>>>> casings just to see how that works.
    >>>>
    >>>> Best regards,
    >>>> Bob
    >>>
    >>>
    >>>
    >>> I'm not really sure but I don't think so. One pack is Luhr-Jensen
    >>> Smokehouse Summer Sausage that includes the cure and spices. The
    >>> other is Spice n slice Country Style breakfast sausage. The LJS
    >>> calls for smoking whereas the other only takes few minutes to make.
    >>> I've only made sausage once before and that was the party sausge
    >>> recipe in Jean Pare's Preserving cookbook. It was ok but nothing I
    >>> would make again. I got the spice & cure packets in anticipation of
    >>> the venison DH hopes to bring home. If they are unsuccessful I can
    >>> always use ground beef & pork. Thanks for the website, I'm checking
    >>> it out as soon as it loads. How big would you make the muslin casings?

    >>
    >>
    >>
    >>
    >> About 3" diameter and 18" to 24" long.
    >>
    >> Here's what I used last time I made salami (about a year ago.) Notice
    >> that it is eaten raw. This recipe is a work-in-progress, and I think
    >> I liked it better when I used 8 grams of nutmeg instead of the coriander.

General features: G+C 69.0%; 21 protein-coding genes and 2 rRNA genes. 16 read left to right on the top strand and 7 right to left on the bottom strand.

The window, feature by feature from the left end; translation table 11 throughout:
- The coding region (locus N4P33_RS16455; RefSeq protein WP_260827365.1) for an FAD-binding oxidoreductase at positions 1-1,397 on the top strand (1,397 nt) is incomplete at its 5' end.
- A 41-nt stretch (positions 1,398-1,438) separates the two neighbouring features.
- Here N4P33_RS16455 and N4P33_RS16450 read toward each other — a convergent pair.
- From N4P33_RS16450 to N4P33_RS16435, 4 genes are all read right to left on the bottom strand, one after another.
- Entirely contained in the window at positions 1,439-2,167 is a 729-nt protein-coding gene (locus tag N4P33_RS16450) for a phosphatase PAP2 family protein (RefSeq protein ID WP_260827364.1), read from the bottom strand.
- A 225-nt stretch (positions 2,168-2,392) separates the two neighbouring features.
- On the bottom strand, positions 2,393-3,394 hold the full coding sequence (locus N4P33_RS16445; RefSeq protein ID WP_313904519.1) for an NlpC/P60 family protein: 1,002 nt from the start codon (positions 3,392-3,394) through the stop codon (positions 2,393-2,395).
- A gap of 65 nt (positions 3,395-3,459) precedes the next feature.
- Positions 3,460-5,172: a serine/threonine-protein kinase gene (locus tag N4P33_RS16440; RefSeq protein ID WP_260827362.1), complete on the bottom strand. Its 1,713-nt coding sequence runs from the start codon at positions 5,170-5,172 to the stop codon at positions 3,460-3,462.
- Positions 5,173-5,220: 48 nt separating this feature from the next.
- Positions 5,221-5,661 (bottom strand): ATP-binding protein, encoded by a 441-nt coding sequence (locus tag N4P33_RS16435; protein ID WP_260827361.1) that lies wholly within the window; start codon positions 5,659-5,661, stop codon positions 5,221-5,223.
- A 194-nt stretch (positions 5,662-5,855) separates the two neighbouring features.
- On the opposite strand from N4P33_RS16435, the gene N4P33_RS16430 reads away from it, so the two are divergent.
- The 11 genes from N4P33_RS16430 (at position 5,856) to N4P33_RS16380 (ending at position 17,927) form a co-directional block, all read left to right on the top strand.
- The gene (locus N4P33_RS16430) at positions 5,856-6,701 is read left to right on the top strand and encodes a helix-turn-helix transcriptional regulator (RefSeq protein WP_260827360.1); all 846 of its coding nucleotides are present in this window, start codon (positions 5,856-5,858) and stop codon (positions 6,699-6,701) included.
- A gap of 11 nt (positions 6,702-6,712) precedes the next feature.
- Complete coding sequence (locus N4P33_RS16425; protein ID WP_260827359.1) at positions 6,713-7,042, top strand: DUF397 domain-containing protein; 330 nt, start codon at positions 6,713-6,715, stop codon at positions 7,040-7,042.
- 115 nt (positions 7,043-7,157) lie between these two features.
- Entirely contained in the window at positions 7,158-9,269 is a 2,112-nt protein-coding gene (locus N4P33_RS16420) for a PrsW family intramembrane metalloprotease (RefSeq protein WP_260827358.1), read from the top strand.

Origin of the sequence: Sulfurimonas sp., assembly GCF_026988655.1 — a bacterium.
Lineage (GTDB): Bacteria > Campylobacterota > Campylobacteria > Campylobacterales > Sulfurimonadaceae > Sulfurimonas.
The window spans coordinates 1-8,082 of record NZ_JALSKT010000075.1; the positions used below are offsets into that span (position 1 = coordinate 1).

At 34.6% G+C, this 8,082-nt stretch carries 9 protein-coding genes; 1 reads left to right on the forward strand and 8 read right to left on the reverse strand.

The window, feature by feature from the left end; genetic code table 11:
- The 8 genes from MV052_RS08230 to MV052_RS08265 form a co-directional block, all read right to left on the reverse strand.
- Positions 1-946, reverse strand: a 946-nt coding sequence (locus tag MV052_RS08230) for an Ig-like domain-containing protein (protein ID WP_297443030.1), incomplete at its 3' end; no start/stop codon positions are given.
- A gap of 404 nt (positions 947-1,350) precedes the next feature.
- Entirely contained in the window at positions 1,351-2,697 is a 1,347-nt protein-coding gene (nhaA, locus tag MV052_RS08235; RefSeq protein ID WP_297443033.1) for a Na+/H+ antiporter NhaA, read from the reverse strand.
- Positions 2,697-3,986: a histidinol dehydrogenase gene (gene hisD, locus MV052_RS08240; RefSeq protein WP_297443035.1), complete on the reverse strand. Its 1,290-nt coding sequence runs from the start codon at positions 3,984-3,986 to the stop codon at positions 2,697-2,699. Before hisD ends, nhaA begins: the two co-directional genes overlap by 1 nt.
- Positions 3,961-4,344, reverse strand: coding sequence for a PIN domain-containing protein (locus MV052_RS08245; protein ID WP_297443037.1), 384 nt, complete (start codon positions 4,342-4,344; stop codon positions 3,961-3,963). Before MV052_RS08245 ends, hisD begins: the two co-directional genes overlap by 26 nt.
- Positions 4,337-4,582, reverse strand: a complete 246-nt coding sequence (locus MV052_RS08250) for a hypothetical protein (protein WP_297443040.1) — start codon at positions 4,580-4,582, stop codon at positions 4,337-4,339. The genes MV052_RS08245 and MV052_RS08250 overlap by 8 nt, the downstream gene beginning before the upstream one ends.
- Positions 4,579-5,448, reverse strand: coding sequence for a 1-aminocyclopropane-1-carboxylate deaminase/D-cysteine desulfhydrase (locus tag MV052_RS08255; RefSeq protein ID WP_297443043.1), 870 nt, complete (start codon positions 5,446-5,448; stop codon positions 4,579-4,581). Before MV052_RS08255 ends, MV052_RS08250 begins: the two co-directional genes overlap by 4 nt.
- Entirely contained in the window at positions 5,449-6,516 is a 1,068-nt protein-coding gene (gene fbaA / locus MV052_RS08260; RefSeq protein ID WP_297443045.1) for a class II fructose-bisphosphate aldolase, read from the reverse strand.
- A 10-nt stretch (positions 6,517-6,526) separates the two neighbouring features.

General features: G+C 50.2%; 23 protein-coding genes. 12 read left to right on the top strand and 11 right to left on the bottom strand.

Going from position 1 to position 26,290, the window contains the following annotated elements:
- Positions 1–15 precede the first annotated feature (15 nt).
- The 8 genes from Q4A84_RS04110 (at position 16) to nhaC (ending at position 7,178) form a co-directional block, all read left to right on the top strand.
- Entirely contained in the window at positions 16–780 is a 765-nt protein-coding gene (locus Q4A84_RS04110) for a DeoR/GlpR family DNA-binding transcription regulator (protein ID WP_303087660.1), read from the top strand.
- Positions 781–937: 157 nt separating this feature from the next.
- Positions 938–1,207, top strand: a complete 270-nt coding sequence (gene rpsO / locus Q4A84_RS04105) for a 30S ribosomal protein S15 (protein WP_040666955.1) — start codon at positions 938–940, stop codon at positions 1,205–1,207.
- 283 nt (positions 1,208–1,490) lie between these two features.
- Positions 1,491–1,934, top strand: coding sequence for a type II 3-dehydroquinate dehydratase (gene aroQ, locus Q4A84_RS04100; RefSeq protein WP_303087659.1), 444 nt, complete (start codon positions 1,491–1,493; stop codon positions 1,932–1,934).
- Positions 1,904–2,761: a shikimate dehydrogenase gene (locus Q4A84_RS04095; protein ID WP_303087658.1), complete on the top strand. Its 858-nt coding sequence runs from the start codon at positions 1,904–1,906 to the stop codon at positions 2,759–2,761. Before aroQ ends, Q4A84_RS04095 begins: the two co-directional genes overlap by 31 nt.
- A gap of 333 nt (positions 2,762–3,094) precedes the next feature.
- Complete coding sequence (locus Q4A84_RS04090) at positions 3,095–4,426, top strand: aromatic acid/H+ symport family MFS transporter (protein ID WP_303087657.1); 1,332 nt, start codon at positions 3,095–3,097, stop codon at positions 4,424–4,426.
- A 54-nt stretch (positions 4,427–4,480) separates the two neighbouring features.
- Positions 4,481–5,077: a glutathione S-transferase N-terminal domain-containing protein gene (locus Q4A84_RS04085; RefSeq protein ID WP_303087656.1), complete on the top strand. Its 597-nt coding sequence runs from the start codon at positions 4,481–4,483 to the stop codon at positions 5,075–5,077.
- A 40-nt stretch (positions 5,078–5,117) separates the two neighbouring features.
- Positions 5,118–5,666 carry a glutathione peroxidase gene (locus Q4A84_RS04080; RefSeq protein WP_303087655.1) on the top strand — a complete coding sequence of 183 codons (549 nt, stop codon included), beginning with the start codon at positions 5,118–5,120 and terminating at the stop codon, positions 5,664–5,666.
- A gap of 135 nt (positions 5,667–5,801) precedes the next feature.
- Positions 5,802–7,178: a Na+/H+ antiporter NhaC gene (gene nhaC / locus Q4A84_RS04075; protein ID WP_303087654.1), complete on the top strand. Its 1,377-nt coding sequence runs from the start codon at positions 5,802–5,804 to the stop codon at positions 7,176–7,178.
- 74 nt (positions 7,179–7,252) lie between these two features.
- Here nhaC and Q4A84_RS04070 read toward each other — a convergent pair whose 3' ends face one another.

>>
    >> Brisket is not really a good choice because it doesn't bind well and
    >> it's a little too fatty, but it's the only inexpensive meat I can get
    >> that is not pumped full of water and phosphates -- excuse me,
    >> "enhanced with up to 15% flavor solution".
    >>
    >> I have a bag of Cure #1, but I haven't finished using up that bag of
    >> Tenderquick yet so that's what I'm using until it's gone. Then I'll
    >> change the recipes to use salt and cure.
    >>
    >> I've also fermented the meat before in pans in the oven with the oven
    >> light on for warmth.
    >>
    >> * * *
    >>
    >> Beef Salami #3
    >>
    >> 10 pounds beef brisket
    >> 90 grams Mortons Tender Quick
    >> 30 grams dextrose
    >> 25 grams black pepper
    >> 30 grams dry mustard powder
    >> 15 grams coriander seed
    >> 2 tsp garlic powder
    >> 1 cup dry milk powder